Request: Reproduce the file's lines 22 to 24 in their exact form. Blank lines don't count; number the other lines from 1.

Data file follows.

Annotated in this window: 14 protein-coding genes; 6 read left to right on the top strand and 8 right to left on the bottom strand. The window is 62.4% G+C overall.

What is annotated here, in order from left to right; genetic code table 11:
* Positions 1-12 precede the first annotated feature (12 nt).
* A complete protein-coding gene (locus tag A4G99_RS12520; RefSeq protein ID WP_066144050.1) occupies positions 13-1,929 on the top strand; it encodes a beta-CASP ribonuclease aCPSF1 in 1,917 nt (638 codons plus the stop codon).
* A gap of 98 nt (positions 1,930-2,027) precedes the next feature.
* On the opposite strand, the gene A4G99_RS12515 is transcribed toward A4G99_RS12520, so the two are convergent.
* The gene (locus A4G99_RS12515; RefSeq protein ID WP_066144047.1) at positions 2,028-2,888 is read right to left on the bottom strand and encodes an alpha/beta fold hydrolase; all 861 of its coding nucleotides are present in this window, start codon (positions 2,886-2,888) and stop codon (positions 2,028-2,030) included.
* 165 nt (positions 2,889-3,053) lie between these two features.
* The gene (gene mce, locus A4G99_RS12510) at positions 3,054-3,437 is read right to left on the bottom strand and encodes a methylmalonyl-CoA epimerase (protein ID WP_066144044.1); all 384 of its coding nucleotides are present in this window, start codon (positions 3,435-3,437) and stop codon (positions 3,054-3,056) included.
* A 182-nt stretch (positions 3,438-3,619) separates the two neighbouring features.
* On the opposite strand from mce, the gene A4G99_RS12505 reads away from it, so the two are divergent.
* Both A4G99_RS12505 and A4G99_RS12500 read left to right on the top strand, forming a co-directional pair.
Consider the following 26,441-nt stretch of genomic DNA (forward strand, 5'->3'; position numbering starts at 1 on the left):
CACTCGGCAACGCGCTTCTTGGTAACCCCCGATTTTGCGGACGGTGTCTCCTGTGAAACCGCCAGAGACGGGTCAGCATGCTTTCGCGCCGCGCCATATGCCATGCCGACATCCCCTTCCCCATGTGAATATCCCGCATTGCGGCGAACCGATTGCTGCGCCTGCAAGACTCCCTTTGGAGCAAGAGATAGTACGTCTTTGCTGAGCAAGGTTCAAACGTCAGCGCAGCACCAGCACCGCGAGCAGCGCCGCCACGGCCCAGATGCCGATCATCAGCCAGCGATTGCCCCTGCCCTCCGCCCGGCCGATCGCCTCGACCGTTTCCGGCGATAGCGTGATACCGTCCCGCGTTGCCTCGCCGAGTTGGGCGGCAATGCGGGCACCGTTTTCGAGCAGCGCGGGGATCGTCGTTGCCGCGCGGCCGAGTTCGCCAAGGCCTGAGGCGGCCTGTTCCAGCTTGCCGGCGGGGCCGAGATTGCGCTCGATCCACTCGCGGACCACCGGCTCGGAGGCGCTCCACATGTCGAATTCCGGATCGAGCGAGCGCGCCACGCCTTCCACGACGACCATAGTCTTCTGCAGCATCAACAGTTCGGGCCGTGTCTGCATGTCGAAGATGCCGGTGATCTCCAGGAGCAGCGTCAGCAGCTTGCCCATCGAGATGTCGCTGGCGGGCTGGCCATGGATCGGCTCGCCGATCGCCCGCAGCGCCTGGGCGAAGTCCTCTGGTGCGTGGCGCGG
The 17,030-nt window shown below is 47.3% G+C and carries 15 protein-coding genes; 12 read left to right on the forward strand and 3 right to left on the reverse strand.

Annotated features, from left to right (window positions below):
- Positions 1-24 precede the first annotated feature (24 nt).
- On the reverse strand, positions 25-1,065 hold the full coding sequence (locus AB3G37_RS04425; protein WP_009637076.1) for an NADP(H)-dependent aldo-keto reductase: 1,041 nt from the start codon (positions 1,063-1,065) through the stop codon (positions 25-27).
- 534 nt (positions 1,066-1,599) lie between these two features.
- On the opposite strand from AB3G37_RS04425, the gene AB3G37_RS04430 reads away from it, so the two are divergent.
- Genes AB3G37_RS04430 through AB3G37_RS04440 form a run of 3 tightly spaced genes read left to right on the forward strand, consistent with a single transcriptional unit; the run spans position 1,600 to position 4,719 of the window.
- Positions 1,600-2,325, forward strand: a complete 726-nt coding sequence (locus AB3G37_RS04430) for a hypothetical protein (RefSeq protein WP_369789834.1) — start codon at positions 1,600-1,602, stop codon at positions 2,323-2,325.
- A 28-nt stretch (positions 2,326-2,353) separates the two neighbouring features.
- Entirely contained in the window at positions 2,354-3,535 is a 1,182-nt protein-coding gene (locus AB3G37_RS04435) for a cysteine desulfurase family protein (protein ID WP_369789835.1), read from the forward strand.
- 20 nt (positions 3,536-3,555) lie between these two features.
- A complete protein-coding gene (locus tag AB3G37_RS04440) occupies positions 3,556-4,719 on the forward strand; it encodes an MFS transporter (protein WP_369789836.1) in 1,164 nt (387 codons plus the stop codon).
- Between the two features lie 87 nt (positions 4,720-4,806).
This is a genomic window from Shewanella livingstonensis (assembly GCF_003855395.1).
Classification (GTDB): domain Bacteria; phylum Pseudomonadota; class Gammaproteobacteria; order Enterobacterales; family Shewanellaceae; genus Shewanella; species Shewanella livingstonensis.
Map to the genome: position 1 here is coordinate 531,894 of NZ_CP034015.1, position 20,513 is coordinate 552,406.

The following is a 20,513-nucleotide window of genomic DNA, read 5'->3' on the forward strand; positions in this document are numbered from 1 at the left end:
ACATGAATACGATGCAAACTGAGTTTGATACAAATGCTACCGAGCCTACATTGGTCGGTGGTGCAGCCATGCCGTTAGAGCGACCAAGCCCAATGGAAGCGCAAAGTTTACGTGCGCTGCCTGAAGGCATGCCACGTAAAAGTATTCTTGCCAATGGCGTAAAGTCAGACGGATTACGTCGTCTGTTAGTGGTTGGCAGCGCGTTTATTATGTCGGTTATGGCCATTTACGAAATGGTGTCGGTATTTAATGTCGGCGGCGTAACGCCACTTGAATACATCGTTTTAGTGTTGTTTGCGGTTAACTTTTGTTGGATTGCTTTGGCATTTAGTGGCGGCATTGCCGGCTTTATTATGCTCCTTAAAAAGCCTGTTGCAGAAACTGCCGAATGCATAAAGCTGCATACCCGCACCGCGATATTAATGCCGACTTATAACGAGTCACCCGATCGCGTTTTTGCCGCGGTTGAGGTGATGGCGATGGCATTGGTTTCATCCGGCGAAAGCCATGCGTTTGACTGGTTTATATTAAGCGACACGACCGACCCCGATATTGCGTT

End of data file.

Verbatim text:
- Positions 1,600-2,325, forward strand: a complete 726-nt coding sequence (locus AB3G37_RS04430) for a hypothetical protein (RefSeq protein WP_369789834.1) — start codon at positions 1,600-1,602, stop codon at positions 2,323-2,325.
- A 28-nt stretch (positions 2,326-2,353) separates the two neighbouring features.
- Entirely contained in the window at positions 2,354-3,535 is a 1,182-nt protein-coding gene (locus AB3G37_RS04435) for a cysteine desulfurase family protein (protein ID WP_369789835.1), read from the forward strand.